|SQL IP Address (Virtual Server Name)||NONE|
|SQL Network Name (Virtual Server Name)||SQL IP Address|
|SQL Server||Disk Resource(s),|
SQL Network Name
|SQL Server Agent||SQL Server|
|SQL Server Full Text||Disk Resource(s)|
|Analysis Services (2005 only)||Disk Resource(s),|
Cluster nodes use the “heartbeat” signal to check whether each node is alive at both the OS level and SQL Server level. The node hosting the SQL Server resources uses the Service Control Manager to check every 5 seconds whether the SQL Server service appears to be running. This “LooksAlive” check does not impact performance but does not perform a thorough check; the check will succeed if the service appears to be running even though it might not be operational. As a result, a deeper check must be performed; this “IsAlive” check runs every 60 seconds.
Runs every 60 seconds
Runs an @@SERVERNAME T-SQL query against SQL Server to determine whether the server can respond to requests
Does not gaurantee that all user databases are available or are performing within necessary performance/response-time requirements
If IsAlive Check fails:
Retried 5 times and then it attempts to reconnect to the instance of SQL Server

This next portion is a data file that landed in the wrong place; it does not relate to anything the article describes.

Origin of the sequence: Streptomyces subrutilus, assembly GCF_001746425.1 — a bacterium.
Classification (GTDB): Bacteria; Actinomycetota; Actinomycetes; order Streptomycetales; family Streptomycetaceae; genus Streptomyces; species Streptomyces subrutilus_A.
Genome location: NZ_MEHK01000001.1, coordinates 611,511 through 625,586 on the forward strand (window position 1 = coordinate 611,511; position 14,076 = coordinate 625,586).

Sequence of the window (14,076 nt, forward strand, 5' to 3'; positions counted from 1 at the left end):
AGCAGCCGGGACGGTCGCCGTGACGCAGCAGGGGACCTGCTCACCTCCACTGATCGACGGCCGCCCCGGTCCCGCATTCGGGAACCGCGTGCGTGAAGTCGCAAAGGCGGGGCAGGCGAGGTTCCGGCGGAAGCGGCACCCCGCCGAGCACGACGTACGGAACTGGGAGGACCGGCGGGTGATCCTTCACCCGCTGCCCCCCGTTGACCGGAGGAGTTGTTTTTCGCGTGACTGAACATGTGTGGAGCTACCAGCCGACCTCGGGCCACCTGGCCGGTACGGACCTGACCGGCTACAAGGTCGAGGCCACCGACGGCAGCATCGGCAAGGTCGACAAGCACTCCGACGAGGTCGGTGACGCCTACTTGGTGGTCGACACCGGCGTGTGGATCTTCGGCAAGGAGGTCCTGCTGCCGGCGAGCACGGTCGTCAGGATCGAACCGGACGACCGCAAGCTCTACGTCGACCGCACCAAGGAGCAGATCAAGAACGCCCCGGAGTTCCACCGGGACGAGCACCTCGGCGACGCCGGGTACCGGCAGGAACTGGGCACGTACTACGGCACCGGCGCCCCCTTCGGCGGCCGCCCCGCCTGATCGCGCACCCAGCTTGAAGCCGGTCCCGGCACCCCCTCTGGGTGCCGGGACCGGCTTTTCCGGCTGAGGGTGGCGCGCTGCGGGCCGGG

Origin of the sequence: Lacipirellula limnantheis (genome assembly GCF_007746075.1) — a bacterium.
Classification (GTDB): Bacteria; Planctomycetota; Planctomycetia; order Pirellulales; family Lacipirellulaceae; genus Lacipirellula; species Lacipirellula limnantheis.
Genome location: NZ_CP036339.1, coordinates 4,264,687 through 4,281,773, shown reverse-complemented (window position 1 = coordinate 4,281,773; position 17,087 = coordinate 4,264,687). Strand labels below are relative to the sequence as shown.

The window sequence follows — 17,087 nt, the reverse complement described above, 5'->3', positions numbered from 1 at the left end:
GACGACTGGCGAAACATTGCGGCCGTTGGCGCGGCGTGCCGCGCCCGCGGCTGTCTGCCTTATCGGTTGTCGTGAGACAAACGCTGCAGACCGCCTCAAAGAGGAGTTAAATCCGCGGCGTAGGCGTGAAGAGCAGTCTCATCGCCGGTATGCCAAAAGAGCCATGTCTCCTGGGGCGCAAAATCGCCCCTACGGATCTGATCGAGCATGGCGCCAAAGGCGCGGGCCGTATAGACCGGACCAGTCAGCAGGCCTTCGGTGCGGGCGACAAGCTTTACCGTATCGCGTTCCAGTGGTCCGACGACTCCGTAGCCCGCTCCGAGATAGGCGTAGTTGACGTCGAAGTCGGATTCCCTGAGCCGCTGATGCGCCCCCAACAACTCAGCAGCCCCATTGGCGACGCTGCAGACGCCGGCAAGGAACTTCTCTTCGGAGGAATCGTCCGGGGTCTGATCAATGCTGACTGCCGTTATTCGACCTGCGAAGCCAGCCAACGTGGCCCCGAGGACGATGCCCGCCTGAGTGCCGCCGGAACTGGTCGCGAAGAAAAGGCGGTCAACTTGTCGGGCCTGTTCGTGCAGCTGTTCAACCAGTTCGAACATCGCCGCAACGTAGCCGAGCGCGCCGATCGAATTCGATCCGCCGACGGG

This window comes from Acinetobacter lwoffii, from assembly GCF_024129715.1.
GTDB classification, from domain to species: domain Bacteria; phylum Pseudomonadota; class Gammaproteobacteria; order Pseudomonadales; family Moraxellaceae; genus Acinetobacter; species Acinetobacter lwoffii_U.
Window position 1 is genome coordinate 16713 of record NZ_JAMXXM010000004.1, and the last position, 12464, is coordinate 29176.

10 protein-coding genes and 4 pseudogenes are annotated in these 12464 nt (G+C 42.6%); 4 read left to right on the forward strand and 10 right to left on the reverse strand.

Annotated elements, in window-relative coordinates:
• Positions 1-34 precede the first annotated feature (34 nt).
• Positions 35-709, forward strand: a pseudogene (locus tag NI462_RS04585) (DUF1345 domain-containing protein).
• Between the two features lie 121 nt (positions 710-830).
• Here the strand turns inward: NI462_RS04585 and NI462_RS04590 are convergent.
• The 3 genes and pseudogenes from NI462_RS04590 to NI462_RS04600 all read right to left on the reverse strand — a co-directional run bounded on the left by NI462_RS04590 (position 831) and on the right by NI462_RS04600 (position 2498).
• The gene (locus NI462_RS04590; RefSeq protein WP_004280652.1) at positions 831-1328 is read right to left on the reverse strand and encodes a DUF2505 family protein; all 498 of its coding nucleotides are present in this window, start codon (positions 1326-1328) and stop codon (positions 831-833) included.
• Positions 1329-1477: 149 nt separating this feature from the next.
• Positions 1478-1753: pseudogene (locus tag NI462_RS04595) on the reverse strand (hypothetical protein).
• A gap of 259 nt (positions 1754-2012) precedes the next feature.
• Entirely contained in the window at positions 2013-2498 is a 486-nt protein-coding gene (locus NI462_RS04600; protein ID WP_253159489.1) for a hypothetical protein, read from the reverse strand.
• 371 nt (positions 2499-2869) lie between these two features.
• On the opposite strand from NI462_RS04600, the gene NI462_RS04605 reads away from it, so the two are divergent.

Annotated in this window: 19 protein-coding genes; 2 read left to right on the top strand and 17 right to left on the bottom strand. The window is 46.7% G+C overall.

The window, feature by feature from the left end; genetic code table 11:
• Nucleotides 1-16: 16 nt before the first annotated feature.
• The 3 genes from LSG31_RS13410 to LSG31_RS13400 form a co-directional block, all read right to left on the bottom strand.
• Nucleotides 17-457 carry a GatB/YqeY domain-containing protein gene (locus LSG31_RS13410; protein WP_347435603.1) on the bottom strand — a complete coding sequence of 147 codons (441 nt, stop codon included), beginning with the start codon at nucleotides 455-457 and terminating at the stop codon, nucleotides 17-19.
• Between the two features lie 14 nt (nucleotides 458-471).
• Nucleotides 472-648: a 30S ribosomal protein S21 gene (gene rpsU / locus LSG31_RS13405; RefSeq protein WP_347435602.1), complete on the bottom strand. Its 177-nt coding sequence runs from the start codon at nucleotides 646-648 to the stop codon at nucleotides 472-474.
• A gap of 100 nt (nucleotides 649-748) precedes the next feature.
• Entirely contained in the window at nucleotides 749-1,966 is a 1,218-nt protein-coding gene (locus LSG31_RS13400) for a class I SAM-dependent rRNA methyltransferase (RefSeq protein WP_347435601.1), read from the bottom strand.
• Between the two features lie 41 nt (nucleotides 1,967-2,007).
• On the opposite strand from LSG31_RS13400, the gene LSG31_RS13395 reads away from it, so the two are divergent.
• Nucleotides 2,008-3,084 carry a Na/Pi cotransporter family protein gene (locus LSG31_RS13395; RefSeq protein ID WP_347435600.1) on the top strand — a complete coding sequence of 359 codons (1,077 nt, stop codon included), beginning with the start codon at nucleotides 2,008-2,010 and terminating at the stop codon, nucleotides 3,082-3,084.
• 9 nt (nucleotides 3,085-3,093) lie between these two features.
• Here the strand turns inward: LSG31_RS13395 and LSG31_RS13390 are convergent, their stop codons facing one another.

If all 5 retries fail, the server resource fails
Depending on the failover threshold config, the failover cluster will either restart the resource on the same node or it will failover to another available node
The IsAlive query tolerates a few errors, but ultimately it fails if it’s threshold is exceeded
During failover of the SQL Server instance, SQL Server resources start up on the new node and SQL Server goes through the recovery process to restart the databases. After the service is started and the master database is alive, the SQL Server resource is considered to be up. User databases will go through the normal recovery process. Completed transactions in the transaction log are rolled forward (the Redo phase), incomplete transactions are rolled back (the Undo phase).